This week, NPR’s Planet Money published a story entitled “Unfit for Work – The startling rise of disability in America.” Since it was released, the story has created quite a buzz on the web and within the disability industry. While the story sheds light on important issues related to the growth of the SSDI program and the individuals who rely on its benefits, it also ignores important details about how the program works and relies on over-generalizations about its beneficiaries to reach its ultimate conclusion. As a result, a typical reader with little knowledge of the Social Security Disability program could easily walk away with an inaccurate view of the program and an undeservingly negative perception of the hard working Americans who rely on it for monthly income and financial security.
The SSDI program is an “insurance” program, not a “welfare” program. It is an insurance program that we each pay taxes into throughout our working lives in order to ensure that if we become disabled and unable to work, we will have access to a vital safety net that will provide us with a minimal amount of financial security. And the financial benefits really are minimal for the majority of beneficiaries – on average, an individual’s monthly SSDI benefit is only equal to about half of what they were earning while gainfully employed. (more…)
A proposed settlement in the class action lawsuit against the Social Security Administration alleging “general bias” against SSDI claimants in the Queens ODAR has been preliminarily approved by the U.S. District Court. After swiftly denying a motion to intervene that threatened to delay relief to affected individuals, the Court filed its preliminary approval last week on February 8, 2013.
According to the proposed order filed by the Court, the settlement will now go to a Fairness Hearing, “to determine whether the Settlement is fair, reasonable and adequate and in the best interest of the Class…” At this point, there is no indication as to when the Fairness Hearing will take place.
Final approval of the settlement will bring resolution to a lawsuit filed almost two years ago and will provide an opportunity for some SSDI claimants to present their cases for disability benefits in new hearings with different judges. (more…)
From increasing backlogs to new hearing scheduling processes to anticipating the impact of the presidential election, 2012 brought its fair share of challenges and uncertainties for those who deal regularly with the Social Security Administration. Additionally, heightened scrutiny on the viability of the Social Security Disability Insurance program and one-sided criticism of those who adjudicate disability claims created a tumultuous environment for everyone involved in the process, including claimants, representatives, Social Security employees, and even organizations such as employers and long-term disability carriers who refer individuals for SSDI application and assistance.
While the end of the year is often a time for reflection on the successes and challenges of the last twelve months, it is also a time to look ahead to the new year and consider the challenges that are likely to come our way. With that in mind, we hope you enjoy today’s post: 13 For ’13.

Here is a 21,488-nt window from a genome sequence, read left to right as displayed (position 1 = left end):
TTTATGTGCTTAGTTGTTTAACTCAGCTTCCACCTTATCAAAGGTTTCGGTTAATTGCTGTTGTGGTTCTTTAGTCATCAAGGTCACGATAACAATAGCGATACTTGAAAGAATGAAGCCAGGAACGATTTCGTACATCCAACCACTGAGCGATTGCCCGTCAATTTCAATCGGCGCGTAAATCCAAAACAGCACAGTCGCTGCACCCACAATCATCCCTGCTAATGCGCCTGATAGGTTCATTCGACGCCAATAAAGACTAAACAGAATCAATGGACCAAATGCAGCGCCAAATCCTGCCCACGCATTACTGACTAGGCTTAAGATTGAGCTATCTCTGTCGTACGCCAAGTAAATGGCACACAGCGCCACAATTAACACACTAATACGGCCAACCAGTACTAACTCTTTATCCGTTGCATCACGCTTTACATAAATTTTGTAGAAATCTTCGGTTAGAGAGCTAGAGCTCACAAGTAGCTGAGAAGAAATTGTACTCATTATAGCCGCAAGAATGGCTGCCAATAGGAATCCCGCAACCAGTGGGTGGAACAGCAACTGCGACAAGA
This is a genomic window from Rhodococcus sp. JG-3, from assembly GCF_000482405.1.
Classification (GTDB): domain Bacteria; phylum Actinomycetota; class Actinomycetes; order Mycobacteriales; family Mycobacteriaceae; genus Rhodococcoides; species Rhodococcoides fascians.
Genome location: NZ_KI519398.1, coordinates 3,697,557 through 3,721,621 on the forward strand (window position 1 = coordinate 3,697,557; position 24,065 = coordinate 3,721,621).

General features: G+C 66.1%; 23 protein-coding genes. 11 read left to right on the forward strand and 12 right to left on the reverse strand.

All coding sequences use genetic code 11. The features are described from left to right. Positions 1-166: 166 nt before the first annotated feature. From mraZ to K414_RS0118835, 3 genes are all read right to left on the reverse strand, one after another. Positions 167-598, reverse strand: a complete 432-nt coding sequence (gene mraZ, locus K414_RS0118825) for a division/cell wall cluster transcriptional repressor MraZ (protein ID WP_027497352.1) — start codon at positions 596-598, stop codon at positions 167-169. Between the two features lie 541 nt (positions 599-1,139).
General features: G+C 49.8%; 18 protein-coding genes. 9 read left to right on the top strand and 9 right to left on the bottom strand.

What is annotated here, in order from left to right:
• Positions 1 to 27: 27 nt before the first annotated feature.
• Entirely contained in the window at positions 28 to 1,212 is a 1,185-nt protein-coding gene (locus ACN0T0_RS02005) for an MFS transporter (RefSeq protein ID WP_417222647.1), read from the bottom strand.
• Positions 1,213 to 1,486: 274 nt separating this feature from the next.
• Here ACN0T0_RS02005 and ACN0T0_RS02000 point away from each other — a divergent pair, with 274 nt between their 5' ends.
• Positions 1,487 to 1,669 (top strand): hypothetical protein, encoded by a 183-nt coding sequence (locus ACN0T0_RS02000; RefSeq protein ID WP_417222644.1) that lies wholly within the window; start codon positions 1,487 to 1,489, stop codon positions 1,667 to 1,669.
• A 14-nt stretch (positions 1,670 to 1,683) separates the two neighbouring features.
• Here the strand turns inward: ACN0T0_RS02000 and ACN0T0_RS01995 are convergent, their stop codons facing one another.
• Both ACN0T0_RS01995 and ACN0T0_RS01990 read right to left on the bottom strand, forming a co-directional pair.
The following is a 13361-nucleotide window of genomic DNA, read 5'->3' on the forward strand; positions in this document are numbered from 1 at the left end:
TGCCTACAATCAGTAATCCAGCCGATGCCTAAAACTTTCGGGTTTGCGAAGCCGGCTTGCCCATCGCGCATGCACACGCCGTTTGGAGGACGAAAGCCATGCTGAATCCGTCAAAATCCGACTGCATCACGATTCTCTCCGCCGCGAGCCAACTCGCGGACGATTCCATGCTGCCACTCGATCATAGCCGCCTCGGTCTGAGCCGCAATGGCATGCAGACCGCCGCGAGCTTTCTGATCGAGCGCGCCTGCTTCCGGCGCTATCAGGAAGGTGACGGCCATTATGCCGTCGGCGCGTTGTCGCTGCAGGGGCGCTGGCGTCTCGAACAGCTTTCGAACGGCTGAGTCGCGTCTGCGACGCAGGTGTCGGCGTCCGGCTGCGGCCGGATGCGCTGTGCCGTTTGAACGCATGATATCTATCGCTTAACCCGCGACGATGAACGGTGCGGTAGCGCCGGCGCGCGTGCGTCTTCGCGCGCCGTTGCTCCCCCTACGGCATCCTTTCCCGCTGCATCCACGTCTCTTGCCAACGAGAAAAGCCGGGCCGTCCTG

1. Reduced hours at SSA will likely result in poorer customer service and longer waiting times: After announcing plans to reduce its workforce by 9,000 back in August, the Social Security Administration announced in November that it would reduce field office hours beginning immediately. Starting in November, all 1,233 offices began closing to the public 30 minutes earlier than normal and as of January 2, 2013, the offices will close to the public at noon on Wednesdays. While the majority of Advocator clients never have to visit a Social Security field office in order to apply for and be approved for benefits, this change will impact our ability to conduct status checks and other critical business with Social Security.
While getting approved for Social Security Disability benefits requires proving that you cannot engage in Substantial Gainful Activity, Social Security’s Ticket to Work program is available to offer support to those who have been approved for SSDI benefits in their efforts to enter, re-enter, and/or maintain employment. Under this program, beneficiaries can get the help they need to safely explore work options without immediately losing benefits.
Unfortunately, most SSDI recipients are relatively uninformed about the Ticket to Work program and how it works, leading to potential missed opportunities for disabled individuals who return to the workforce. To increase awareness, the agency holds online Work Incentive Seminar Events (WISE), where interested SSDI recipients can learn about the Ticket to Work program and other available work incentives. As indicated on the website, WISE webinars are hosted on the fourth Wednesday of each month. You can also register on the website.
Past webinars are archived so you can listen to them at your convenience.
After a Congressional bill becomes a law, Federal agencies like Social Security are responsible for putting those laws into action through implementation of Federal regulations. Typically, this occurs through a process where the agency publishes a proposed regulation and gives the public an opportunity to comment on the proposed regulations prior to adopting it as a Final Rule.
In the September 21, 2012 Federal Register, Social Security gave notice of a new regulation for evaluating whether work performed by self-employed persons who are blind is substantial gainful activity (SGA) under the SSDI program. Additionally, the ruling clarifies that Social Security does not count certain types of earnings when the agency determines whether blind persons are engaging in SGA.
Full text of the proposed regulation can be found here.